Line Out Music & the City at Night

Saturday, December 1, 2012

Califone Feel Like a Lanternfish

Posted by on Sat, Dec 1, 2012 at 10:13 AM

Califone have their antennae up.
  • CHRIS STRONG
  • Califone have their antennae up.
A shy, wide-angled phantasm lives in the house of Califone. Her veil is ripped and exquisite. You never see her face, but you know she's beautiful. Ramshackle anthems fill the rooms—experiments in psychedelic blues and folk music. Acoustic guitars, banjo, optigan, horns, and scratched-at electronics have chipped away along with the paint in a sound that's older and wiser than its years. Singer Tim Rutili sits in the light of a lantern, writing with guitar and piano. His voice is a solemn refrain, pensive and muted, containing a quiet, downtrodden distance. He stops to take in the sound of crickets in the trees outside and scribbles lyrics with an unsharpened pencil: "By the time I filter down to you, a finger for an invitation/Too sane to find the feel, cotton blood in a jewelry box." Califone's six song-based albums are dusky gems. The Chicago-based band has the ability to let songs write and play themselves. Earlier this month, Jealous Butcher Records rereleased Califone's Sometimes Good Weather Follows Bad People on vinyl. The double LP is complete with outtakes and unreleased material from Red Red Meat sessions. Rutili spoke from the foyer of the house. The floor was marble and cracked. He didn't say where the house was.

You wrote a film and an album called All My Friends Are Funeral Singers. It deals with a psychic. Do you know psychics?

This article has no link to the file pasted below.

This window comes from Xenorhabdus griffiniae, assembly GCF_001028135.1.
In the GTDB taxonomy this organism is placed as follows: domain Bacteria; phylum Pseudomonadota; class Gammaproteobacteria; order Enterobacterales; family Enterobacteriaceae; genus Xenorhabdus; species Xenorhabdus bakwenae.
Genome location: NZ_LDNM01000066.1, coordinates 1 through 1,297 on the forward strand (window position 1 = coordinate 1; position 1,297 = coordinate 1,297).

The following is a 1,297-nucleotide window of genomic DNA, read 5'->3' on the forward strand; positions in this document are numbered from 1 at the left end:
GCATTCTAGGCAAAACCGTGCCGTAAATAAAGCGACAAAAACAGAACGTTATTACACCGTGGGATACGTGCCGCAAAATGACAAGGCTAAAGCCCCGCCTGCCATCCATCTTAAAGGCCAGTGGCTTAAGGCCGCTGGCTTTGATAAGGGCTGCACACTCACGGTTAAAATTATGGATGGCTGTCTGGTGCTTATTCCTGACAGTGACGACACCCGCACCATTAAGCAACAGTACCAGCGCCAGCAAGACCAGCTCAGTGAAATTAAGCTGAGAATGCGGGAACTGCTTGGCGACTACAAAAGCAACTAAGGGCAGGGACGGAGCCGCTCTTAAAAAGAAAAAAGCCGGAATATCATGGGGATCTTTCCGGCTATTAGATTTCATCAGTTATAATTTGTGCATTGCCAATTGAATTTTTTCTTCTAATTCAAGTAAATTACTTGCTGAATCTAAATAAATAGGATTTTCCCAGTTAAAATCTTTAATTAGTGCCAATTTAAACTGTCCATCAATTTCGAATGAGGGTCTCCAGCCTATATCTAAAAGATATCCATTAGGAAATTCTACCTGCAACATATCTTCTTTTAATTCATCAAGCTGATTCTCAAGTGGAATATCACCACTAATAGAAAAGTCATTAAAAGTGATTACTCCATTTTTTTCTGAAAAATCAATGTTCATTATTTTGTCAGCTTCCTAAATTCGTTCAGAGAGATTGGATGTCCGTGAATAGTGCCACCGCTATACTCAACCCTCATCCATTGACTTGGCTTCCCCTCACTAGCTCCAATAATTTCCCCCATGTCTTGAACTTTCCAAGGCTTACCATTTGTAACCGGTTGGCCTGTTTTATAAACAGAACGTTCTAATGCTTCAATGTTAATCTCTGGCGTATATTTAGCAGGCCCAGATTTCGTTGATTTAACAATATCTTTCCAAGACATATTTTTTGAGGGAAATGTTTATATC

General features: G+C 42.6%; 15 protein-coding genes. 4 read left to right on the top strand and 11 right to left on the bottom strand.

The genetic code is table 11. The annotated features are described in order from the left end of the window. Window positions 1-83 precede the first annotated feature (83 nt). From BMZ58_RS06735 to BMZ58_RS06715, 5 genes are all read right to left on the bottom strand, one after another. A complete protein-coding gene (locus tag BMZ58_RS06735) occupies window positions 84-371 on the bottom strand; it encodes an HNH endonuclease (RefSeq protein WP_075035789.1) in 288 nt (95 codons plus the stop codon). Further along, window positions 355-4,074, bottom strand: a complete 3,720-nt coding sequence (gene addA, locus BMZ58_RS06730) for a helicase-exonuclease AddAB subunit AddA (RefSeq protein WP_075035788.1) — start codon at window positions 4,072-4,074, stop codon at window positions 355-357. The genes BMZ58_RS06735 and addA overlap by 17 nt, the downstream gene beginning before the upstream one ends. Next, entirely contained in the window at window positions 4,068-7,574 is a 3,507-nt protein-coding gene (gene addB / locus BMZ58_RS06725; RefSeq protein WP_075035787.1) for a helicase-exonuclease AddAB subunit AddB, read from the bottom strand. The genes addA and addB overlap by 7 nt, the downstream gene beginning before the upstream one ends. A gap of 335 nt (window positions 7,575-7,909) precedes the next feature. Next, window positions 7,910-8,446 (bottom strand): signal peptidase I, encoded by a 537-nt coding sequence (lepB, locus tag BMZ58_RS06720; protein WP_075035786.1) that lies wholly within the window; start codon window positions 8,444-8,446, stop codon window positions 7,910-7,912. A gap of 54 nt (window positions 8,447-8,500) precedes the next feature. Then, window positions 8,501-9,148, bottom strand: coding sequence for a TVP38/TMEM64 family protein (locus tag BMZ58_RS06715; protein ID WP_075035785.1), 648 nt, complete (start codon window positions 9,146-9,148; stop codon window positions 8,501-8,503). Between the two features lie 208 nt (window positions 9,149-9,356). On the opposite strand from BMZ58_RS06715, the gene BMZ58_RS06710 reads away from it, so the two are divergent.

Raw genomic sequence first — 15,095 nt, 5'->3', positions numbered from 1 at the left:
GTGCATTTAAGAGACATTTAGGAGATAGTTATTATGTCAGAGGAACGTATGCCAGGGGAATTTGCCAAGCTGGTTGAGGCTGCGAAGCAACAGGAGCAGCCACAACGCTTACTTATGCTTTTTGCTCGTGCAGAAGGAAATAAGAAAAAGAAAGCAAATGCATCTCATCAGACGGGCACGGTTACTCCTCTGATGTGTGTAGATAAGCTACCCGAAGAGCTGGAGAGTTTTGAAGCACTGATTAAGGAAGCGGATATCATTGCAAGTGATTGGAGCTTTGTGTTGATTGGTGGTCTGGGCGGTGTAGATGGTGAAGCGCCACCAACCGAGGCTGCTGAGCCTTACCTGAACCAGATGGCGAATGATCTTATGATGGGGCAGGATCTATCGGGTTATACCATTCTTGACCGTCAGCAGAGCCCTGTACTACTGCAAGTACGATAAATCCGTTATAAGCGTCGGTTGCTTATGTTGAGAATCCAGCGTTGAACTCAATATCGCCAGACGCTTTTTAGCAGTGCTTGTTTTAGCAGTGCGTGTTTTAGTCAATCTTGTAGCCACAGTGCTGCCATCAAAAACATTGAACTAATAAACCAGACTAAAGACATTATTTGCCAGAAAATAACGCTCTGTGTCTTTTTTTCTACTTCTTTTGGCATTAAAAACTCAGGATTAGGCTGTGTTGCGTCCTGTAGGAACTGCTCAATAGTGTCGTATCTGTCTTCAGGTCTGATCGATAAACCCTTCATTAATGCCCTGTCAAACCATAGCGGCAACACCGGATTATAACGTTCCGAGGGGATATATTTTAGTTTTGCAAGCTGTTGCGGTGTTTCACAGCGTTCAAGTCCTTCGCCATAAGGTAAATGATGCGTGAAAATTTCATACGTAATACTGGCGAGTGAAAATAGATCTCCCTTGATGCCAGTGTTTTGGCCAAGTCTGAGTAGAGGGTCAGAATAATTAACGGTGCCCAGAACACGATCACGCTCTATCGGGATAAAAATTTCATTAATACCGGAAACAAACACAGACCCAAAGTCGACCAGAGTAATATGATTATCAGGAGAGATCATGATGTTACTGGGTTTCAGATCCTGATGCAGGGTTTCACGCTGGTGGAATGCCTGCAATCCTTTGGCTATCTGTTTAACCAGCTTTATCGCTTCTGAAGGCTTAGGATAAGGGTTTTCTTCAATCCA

I know some psychics and talked to a few during the writing of the songs and film. Hard to say when they're getting information from some magical ether realm and when visions bubble up from a collective unconscious mind. I think energy follows thought, and maybe we're all a little bit psychic. I wanted to make a film about change and the process of letting go of old ideas. A story of a psychic trying to free the ghosts that have surrounded her since childhood seemed like a good fabric for a story about making a real change and progressing.

How does doing music for a film differ from doing music for an album?

Making an album is about creating music that triggers pictures in the listener. Making music for a film is about enhancing the visuals and serving the story and tone of the film. I love doing both.

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Califone play the Crocodile tonight with Rebecca Gates and the Consortium and James Apollo.

 

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